In the book I’m currently writing, “Effortless E-Commerce with PHP and MySQL”, I’m using stored procedures for one of the two e-commerce sites being developed. Stored procedures, in case you’re not familiar with them, are blocks of code stored in the database. You can kind of think of them like defining your own functions in PHP, although I have to be careful in saying that as MySQL also supports stored functions, which are different in usage than stored procedures, but the premises are similar.
I’m using stored procedures for two reasons. First, they’re more secure, as they hide database details and create an interface that makes it impossible for hackers to adversely manipulate the database. Stored procedures also use a different permissions system, which is an added security benefit. Second, in the book’s example site, I use somewhat of an MVC (Model-View-Controller) approach, separating the data (MySQL), the visual interface (HTML), and the logic (PHP). (To be clear, the site does this without using Object-Oriented Programming or a framework.) The MVC design creates very clean, autonomous files (for example, there’s not an iota of HTML in the PHP scripts and the only queries run are along the lines of CALL stored_procedure_name()). Furthermore, the MVC-based site should scale well, as you can throw server resources at just the parts that need the most help. You can also apply specific caching techniques to each part of the equation.
I first wrote about stored procedures in the second edition of my MySQL: Visual QuickStart Guide, published in 2006, so some extra research was in order on what has changed since then. Along with the MySQL manual, I read a fair amount of MySQL Stored Procedure Programming by Guy Harrison and Steven Feuerstein. It’s a good book that I’d easily recommend (although it also came out in 2006). One of the book’s strengths is that, in the process of discussing stored procedures, it does an excellent job of explaining some of the internals as to how MySQL works. This includes discussions of optimizing any SQL query you might use, whether inside of a stored procedure or not (because the first way to optimize a stored procedure is to optimize the queries it runs).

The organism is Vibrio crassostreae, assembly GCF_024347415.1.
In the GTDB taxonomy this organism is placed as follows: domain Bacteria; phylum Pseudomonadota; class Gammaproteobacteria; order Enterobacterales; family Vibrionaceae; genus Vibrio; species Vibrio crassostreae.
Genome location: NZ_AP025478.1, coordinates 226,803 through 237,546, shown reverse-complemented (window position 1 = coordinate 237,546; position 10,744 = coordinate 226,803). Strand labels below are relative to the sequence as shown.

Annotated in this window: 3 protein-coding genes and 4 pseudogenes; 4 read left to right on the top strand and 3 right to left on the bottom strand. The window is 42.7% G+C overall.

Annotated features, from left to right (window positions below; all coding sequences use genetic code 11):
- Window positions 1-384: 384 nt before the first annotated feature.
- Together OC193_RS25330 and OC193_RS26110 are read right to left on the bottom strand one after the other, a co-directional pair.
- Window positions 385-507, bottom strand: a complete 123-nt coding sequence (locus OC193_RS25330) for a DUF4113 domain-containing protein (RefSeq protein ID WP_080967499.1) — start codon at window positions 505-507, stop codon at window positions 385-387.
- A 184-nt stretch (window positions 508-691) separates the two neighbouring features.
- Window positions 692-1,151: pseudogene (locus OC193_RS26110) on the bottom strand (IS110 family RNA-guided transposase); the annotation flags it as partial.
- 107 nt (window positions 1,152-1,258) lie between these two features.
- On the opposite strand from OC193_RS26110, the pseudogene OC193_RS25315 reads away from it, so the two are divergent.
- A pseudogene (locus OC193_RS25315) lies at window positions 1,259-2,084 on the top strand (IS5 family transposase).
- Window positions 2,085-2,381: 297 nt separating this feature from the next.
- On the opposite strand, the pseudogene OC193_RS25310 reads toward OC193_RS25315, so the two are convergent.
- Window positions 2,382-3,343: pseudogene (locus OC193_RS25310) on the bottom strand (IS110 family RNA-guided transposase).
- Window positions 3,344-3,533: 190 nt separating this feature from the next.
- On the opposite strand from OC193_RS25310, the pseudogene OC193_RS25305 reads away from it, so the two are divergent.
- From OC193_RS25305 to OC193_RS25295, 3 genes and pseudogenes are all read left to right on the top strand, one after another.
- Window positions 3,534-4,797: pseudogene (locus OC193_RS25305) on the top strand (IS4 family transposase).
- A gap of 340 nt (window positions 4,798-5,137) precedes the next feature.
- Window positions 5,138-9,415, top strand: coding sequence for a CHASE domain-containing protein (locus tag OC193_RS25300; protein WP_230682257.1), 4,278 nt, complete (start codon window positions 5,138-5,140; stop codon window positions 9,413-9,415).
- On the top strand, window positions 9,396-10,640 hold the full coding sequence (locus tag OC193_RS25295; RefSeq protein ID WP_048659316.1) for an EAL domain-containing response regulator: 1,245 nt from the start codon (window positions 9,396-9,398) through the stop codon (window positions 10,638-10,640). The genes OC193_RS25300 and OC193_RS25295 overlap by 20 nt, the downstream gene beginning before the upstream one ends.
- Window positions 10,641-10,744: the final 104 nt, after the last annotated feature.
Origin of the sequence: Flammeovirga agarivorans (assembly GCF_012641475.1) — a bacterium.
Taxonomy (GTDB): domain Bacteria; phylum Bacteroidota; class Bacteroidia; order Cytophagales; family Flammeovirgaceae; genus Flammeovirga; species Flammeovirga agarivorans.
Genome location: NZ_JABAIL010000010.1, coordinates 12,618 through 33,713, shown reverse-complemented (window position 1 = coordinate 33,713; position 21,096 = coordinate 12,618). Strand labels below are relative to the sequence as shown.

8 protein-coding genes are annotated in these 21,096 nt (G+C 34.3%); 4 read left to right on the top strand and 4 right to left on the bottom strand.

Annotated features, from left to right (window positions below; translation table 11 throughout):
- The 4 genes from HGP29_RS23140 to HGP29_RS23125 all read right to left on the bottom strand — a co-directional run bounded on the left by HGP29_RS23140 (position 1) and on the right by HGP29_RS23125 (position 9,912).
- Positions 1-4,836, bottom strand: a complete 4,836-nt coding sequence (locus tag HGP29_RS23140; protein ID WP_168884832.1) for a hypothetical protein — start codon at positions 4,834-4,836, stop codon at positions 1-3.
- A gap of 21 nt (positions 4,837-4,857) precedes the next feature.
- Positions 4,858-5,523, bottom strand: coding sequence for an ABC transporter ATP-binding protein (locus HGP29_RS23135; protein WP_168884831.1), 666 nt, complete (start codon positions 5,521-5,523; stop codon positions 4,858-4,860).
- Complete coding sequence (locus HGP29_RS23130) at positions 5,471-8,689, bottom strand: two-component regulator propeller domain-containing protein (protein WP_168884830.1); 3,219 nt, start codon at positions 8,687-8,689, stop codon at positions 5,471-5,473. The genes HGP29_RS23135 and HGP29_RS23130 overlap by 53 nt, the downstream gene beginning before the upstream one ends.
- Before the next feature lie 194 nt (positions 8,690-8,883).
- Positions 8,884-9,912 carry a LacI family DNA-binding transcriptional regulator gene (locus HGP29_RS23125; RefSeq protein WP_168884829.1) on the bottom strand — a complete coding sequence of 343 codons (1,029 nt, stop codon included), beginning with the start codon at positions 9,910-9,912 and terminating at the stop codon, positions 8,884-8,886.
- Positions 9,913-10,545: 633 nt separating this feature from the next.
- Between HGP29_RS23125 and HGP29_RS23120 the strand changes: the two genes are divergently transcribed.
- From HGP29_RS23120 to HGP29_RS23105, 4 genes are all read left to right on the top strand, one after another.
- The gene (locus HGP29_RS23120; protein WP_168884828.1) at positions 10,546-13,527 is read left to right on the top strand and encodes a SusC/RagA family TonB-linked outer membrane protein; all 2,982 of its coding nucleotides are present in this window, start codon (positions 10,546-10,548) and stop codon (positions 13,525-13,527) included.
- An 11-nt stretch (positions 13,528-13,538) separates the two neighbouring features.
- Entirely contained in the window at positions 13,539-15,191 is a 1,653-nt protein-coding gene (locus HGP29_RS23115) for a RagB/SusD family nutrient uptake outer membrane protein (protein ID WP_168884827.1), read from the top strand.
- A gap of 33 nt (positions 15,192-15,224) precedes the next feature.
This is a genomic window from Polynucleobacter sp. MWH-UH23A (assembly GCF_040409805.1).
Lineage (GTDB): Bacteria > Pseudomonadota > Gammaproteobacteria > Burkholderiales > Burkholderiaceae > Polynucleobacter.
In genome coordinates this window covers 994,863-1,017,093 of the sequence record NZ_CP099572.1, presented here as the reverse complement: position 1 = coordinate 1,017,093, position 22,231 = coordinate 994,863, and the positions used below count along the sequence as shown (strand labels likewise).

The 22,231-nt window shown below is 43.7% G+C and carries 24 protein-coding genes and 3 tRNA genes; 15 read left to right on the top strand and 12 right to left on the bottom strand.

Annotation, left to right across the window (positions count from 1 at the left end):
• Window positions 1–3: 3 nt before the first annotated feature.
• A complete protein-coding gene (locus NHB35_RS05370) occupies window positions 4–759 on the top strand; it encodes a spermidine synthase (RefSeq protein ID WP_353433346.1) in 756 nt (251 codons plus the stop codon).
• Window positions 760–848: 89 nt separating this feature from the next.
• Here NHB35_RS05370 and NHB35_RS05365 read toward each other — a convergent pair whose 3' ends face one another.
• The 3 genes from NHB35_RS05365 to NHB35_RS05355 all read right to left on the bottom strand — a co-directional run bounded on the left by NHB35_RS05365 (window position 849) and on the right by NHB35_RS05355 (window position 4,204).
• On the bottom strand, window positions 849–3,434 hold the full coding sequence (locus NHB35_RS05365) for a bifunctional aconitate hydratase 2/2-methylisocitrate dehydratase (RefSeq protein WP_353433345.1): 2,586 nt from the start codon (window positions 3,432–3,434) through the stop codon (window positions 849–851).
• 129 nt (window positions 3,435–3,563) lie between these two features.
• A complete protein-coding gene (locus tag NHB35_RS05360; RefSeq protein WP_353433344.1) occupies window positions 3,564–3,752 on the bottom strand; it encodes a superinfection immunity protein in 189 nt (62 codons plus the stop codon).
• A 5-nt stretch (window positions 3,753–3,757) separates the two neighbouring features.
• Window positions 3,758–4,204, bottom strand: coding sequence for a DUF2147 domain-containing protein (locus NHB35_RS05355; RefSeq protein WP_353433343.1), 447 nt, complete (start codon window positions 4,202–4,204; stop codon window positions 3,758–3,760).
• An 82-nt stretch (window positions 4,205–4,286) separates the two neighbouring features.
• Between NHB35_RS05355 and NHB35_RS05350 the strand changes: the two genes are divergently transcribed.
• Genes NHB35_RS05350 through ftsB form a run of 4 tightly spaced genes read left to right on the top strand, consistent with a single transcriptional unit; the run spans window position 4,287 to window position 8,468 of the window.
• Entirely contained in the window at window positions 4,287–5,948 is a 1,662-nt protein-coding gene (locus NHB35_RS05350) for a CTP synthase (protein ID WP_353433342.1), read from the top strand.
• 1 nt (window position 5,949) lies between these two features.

I was also pleasantly surprised to find how efficiently stored procedures execute in today’s version of MySQL. Stored procedures were notoriously slow when they were first added to MySQL in version 5. But in tests on my computer (running MySQL 5.1.37), stored procedures executed from the command line often ran ten times faster than the procedure’s queries on their own. This is due to how MySQL caches stored procedures, no doubt. When the procedures were run from PHP scripts, the performance difference was even greater (in part because there’s less actual data for the PHP script to send to the database). So along with improved security and data separation, stored procedures today can offer a significant performance benefit.
This all comes at a cost, of course. Stored procedures put a lot more load on the database. Generally I’m an advocate of using the database server as much as you can, but you’d have to be aware of the potential that the database server becomes the bottleneck in your Web site. Second, to create and execute stored procedures, you’ll need a MySQL user with permission to do so.
If you’re not familiar with stored procedures, check out the MySQL manual, the aforementioned book, or search online. Or if you wait a couple of months, you can see them in action in my new e-commerce book!